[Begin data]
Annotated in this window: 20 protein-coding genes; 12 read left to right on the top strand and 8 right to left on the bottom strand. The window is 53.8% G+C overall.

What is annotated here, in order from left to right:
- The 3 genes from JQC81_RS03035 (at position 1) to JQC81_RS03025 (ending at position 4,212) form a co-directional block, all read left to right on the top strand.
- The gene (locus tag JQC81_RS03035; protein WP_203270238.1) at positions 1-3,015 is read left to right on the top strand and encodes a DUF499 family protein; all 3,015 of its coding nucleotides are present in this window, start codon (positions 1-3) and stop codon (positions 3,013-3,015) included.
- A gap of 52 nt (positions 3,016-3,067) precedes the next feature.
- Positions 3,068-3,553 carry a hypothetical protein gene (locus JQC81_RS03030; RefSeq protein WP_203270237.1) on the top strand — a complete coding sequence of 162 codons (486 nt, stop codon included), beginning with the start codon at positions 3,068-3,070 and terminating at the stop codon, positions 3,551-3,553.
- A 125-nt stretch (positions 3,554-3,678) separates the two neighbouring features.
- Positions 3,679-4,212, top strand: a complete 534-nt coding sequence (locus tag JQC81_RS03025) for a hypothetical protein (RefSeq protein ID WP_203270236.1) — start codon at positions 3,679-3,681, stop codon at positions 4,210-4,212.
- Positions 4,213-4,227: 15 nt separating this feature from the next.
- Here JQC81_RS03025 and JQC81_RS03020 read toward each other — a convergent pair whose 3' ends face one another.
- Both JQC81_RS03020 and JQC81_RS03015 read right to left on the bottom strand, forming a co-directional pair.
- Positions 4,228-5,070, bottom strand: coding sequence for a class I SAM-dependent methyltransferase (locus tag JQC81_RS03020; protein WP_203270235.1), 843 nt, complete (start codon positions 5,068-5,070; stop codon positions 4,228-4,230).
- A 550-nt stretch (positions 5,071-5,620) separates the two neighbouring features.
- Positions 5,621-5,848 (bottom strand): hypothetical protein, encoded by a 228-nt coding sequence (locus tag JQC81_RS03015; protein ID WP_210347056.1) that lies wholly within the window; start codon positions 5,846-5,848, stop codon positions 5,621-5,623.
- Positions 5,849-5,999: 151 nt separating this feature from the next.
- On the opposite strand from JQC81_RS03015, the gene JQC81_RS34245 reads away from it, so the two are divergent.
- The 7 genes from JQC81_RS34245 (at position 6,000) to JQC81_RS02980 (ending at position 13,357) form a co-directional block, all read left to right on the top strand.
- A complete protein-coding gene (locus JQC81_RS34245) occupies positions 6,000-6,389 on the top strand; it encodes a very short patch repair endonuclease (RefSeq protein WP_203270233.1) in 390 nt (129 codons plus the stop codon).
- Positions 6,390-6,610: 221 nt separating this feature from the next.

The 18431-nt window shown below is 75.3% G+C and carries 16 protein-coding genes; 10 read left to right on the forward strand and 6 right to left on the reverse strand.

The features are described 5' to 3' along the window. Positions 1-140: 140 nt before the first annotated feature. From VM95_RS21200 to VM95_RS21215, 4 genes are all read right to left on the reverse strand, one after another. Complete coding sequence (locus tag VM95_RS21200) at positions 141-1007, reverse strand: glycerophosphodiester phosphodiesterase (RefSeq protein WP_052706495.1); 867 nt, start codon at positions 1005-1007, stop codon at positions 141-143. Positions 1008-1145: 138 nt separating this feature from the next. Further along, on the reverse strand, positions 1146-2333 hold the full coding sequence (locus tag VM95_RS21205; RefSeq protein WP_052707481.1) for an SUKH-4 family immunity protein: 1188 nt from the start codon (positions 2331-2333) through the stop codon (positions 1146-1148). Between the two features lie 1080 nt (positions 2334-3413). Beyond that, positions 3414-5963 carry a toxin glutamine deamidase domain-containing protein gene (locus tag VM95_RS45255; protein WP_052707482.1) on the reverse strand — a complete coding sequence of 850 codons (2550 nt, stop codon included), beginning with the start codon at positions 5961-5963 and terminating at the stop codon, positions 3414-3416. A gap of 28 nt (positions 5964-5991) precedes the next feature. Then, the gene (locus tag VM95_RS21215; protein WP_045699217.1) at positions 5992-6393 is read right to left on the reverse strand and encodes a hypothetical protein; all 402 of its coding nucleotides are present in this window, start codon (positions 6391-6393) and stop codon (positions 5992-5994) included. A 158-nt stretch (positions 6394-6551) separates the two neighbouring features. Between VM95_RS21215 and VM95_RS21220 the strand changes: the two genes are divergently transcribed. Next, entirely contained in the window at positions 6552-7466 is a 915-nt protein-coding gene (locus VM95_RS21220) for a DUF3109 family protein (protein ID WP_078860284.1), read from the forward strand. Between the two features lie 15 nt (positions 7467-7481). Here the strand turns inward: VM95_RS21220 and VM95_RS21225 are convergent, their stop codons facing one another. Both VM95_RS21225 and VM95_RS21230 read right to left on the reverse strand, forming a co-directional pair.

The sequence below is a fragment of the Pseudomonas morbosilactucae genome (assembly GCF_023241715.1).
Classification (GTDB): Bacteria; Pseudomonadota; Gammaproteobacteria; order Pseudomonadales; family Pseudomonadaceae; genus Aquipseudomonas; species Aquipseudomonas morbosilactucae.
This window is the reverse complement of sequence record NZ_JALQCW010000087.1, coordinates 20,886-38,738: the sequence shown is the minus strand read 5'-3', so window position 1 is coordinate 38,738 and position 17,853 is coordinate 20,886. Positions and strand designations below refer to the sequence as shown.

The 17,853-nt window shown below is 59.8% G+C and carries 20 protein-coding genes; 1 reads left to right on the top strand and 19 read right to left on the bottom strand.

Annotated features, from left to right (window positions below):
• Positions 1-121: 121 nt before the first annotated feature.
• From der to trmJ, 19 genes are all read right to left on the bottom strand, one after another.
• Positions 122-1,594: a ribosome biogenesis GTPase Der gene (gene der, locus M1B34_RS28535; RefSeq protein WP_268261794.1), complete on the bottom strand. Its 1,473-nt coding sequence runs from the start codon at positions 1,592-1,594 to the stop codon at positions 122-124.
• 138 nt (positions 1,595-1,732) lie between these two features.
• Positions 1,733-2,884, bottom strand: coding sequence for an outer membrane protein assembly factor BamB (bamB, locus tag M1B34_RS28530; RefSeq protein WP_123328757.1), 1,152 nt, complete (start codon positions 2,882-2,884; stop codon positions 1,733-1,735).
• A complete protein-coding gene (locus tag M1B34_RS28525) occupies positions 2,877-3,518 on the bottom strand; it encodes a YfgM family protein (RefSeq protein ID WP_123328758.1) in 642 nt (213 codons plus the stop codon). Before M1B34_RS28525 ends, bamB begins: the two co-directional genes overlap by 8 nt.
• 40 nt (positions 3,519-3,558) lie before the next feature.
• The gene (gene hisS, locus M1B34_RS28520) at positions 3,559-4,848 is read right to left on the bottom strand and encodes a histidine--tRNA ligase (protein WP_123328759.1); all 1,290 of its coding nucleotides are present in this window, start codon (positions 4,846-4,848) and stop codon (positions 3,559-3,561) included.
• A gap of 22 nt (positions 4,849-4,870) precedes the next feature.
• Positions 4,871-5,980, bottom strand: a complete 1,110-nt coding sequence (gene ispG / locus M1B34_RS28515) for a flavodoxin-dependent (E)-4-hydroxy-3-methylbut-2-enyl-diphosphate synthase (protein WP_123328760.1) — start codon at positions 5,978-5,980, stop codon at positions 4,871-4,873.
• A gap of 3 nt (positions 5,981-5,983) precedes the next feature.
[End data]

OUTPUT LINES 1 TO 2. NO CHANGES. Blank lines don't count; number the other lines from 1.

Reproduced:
Annotated in this window: 20 protein-coding genes; 12 read left to right on the top strand and 8 right to left on the bottom strand. The window is 53.8% G+C overall.

What is annotated here, in order from left to right: